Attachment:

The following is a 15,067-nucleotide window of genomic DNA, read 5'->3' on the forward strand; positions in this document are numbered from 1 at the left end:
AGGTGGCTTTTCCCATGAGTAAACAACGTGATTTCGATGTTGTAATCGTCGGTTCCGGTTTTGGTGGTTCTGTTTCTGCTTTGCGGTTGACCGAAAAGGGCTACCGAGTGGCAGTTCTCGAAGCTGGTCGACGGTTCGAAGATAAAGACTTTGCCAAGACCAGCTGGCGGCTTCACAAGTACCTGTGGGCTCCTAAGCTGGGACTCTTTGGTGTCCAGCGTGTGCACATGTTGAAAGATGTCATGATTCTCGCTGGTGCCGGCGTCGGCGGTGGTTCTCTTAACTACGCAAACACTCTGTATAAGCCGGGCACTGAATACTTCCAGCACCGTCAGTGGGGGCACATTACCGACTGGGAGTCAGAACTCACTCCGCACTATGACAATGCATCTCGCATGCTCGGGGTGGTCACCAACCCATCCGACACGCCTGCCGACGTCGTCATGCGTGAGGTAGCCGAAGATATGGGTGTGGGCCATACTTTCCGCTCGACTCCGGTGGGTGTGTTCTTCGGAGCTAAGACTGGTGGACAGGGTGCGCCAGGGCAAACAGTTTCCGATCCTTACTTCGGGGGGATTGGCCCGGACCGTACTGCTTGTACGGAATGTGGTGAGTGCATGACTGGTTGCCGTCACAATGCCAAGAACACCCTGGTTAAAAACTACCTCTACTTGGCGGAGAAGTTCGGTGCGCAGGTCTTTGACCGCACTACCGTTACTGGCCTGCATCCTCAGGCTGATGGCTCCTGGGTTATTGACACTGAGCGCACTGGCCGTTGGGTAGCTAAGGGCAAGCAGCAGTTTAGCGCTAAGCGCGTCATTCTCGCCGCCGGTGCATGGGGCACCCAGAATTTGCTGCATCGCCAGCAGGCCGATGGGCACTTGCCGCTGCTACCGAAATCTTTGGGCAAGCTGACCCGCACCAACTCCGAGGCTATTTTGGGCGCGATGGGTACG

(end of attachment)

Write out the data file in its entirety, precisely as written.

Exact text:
The following is a 15,067-nucleotide window of genomic DNA, read 5'->3' on the forward strand; positions in this document are numbered from 1 at the left end:
AGGTGGCTTTTCCCATGAGTAAACAACGTGATTTCGATGTTGTAATCGTCGGTTCCGGTTTTGGTGGTTCTGTTTCTGCTTTGCGGTTGACCGAAAAGGGCTACCGAGTGGCAGTTCTCGAAGCTGGTCGACGGTTCGAAGATAAAGACTTTGCCAAGACCAGCTGGCGGCTTCACAAGTACCTGTGGGCTCCTAAGCTGGGACTCTTTGGTGTCCAGCGTGTGCACATGTTGAAAGATGTCATGATTCTCGCTGGTGCCGGCGTCGGCGGTGGTTCTCTTAACTACGCAAACACTCTGTATAAGCCGGGCACTGAATACTTCCAGCACCGTCAGTGGGGGCACATTACCGACTGGGAGTCAGAACTCACTCCGCACTATGACAATGCATCTCGCATGCTCGGGGTGGTCACCAACCCATCCGACACGCCTGCCGACGTCGTCATGCGTGAGGTAGCCGAAGATATGGGTGTGGGCCATACTTTCCGCTCGACTCCGGTGGGTGTGTTCTTCGGAGCTAAGACTGGTGGACAGGGTGCGCCAGGGCAAACAGTTTCCGATCCTTACTTCGGGGGGATTGGCCCGGACCGTACTGCTTGTACGGAATGTGGTGAGTGCATGACTGGTTGCCGTCACAATGCCAAGAACACCCTGGTTAAAAACTACCTCTACTTGGCGGAGAAGTTCGGTGCGCAGGTCTTTGACCGCACTACCGTTACTGGCCTGCATCCTCAGGCTGATGGCTCCTGGGTTATTGACACTGAGCGCACTGGCCGTTGGGTAGCTAAGGGCAAGCAGCAGTTTAGCGCTAAGCGCGTCATTCTCGCCGCCGGTGCATGGGGCACCCAGAATTTGCTGCATCGCCAGCAGGCCGATGGGCACTTGCCGCTGCTACCGAAATCTTTGGGCAAGCTGACCCGCACCAACTCCGAGGCTATTTTGGGCGCGATGGGTACG